Positive training- can we un-bury our heads please????

Ripley with Raina at 5 days old

Ripley with Raina at 5 days old

So in my attempt to tackle what i believe is an insanely prideful, pointless battle between “trainers” on the topic of positive only training I will  outline below what is actually the most accurate method of training that curtails to both “positive only” and “must keep negative and punishment” trainers. I do not believe that people are actually arguing the correct point, see it is not about being “positive only” or not, there are four quadrants of operant conditioning for a reason, we need to utilize them all while training, but the fact is that trainers pride and emotion have taken the correct utilization of positive punishment, and negative reinforcement and developed them to be incorrect and ineffective on a canine, but yet completely self fulfilling for them!! See, self centered humans with heads in asses!!!!!!

Ok so to be a bit more clear in my above point. Physical punishment is not necessary to train the dog, but a corrective action is. Dogs DO need to be told what is wrong sometimes, as well as what is right, but in a correct balanced proportion so that the brain can function unstressed and learn more successfully. So is positive punishment or negative reinforcement wrong to use??? NO not if used correctly, for the benefit of the canine and how he learns, instead of correctly for the prideful emotional, egotistical dog trainer!!!!!!!

So try this on for size………instead of trying to eliminate half of the methods of operant conditioning, why instead can we not fix where the errors lie in the methods of applying it?? With most dogs i train, 9 times out of 10 if the behavior i ask for is not executed correctly it is because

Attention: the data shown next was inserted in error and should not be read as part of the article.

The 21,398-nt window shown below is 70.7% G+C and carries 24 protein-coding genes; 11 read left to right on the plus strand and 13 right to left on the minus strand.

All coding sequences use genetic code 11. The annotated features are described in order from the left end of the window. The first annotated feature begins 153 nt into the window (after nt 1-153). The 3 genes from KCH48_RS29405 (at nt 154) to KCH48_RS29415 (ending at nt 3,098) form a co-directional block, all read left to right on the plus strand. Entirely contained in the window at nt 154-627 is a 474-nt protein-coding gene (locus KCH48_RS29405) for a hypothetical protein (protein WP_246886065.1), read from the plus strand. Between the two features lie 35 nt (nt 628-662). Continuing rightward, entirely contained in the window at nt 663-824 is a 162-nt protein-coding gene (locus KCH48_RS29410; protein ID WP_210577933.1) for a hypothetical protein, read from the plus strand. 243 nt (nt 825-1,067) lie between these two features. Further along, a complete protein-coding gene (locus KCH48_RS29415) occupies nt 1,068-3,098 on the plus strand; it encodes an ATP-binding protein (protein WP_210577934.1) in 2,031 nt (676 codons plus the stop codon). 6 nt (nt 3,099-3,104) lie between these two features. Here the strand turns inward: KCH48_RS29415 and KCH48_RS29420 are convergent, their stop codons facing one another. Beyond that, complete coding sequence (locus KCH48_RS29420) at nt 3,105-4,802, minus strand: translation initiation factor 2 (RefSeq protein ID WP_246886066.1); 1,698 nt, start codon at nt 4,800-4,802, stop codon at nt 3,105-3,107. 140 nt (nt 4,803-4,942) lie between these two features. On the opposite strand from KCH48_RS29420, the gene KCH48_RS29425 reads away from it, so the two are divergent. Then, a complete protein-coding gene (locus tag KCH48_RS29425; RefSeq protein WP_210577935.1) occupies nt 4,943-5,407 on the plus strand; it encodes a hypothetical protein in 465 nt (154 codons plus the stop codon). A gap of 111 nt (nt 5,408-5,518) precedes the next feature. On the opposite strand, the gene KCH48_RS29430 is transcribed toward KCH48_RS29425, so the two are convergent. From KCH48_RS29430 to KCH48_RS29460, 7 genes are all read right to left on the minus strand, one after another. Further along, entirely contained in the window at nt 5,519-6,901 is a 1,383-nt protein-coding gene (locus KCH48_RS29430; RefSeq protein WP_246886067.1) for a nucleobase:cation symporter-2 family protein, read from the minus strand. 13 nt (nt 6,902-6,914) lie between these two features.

A. The behavior has not generalized, or is not fully known (this process takes MUCH longer then most impatient people are willing to commit)

B. The distractions are to high and the behavior is not proofed yet.

C. You have set criteria that is well beyond what the dog can achieve, so instead of dropping back you punish because your own human emotions come through and you feel better leash jerking the dog.

So i reset my trial in a more appropriate setting and continue to proof. Occasionally with a behavior i know the dog fully understands, is proofed, and is now variably rewarded, and the dog blows me off a corrective action is needed, and no it isn’t stringing the dog up, or kicking it but a corrective action that shows the dog he can control his environment and what he wants can be taken away when he makes a mistake. (and what is that called kids??????) Viola! I have utilized more then just positive methods “technically” and haven’t inflicted any physical harm or pain on my dog!

Why is it that we have just assumed negative reinforcement, negative punishment and positive punishment always inflict pain and harm, and thus jumped to eliminating them all together scoping our operant conditioning to 1 out of 4 ways to teach our dogs??

Let us then look at our training methods as individual trainers. What i find most often in working with other trainers and K9 handlers is that they are not ever clear in the communication aspect with their dogs, nor do they really even understand how they are training the dog. Sure they have watched a few videos and can repeat what they see and get results, but unfortunately inappropriate negative reinforcement and positive punishment frequently yield faster results with undue stress on the dog that leads to a break down in the trained behaviors later on down the road. But of course in the moment they look great and feel good too!

It can be said that communication gives confidence, and while positive communication is significantly better for the learning process of canines, you cannot achieve everything with positive only communication, however you do not need to physically punish nor abuse training methods to utilize the other quadrants of operant conditioning.

So it is not that we need to turn “purely positive” in our training methods, it is that we need to become educated on, and remember how to humanly and appropriately use the other tools in our operant conditioning toolbox without the humane propensity to inflict pain and harm!

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